By James Kwak
Felix Salmon linked to an article by David Kotok on Build America Bonds (BAB), which reminded me that I’ve been meaning to write about them (now that they no longer exist). BAB were introduced in the 2009 stimulus bill. If a state or local government issues BAB, the federal government pays 35 percent of the interest on the bonds; the bondholder pays tax on all the interest, as usual for corporate bonds — but not for traditional state or local government bonds (“munis”). BAB were initially only authorized for two years, and were not extended in the recent tax cut compromise.
The Republican attack line on BAB is that they “subsidize states in more imprudent-type budget and debt scenarios” (Rick Santelli, quoted in Kotok’s article) or they are “a back-door handout for profligate state and local governments, allowing them to borrow more money while shifting some of the resulting interest costs to the federal government” (Daniel Mitchell). Well yes, BAB are a subsidy for state and local borrowing. But to criticize them for that without even mentioning the alternative is either uninformed or irresponsible.
Since the beginning of time (OK, the beginning of the income tax), interest on munis has been exempt from federal income tax; this is why munis are also known as tax-exempt bonds. In other words, this is a federal subsidy for state and local borrowing. There are various policy arguments for and against such a subsidy, but the basic fact is that we have a federal system in which power and responsibility are shared between the national, state, and local governments, and this is one way (not the only one) that the national government distributes money to state and local governments. The simplest alternative would be for the national government to simply hold onto its money and decide how to spend it, instead of funneling it to state and local governments to let them decide how to spend it. So the basic principle of the national government distributing money back to the states is one that Republicans should be favorable to.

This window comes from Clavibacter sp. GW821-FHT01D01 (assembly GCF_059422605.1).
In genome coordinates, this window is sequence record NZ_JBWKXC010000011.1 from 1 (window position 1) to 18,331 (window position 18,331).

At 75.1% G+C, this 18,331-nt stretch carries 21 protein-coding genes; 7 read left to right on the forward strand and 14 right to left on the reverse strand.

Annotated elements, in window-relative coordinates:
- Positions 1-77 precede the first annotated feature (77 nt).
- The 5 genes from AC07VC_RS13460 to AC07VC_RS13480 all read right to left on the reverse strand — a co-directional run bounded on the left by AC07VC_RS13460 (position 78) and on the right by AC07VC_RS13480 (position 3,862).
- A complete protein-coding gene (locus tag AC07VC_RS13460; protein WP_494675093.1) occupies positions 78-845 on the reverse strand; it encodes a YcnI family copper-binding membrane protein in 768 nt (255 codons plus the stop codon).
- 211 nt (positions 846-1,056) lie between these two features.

But the problem is that, like most subsidies effected through the tax code, this one is inefficient. It works like this. Say that, absent the subsidy, a state would have to issue bonds with a yield of 5 percent. (That is, corporate bonds with otherwise equivalent terms issued by a company with an equivalent credit rating would yield 5 percent.) If the bond is tax exempt, however, a buyer in the 35 percent tax bracket would be willing to accept a yield of only 3.25 percent rather than 5 percent (because $5 before tax is equivalent to $3.25 after tax.) In that case, the federal government is giving up $1.75 (per year, assuming a $100 bond), and it’s all going to the state issuing the bond, which has lower interest costs; the buyer is indifferent between the two scenarios. That’s a subsidy.
In practice, however, it doesn’t work like that. The actual yield on tax-exempt bonds is higher than necessary for top-bracket bond buyers to break even. Historically, it’s been about 75 percent of the taxable yields (according to my tax casebook — Graetz and Schenk, 6th ed., p. 224). In the example above, that would be a tax-free yield of 3.75 percent. That means that the $1.75 subsidy is now being shared between the state and the bond buyer. The state gets $1.25 in lower interest costs, and the buyer gets $0.50 in interest she could not have gotten without the subsidy.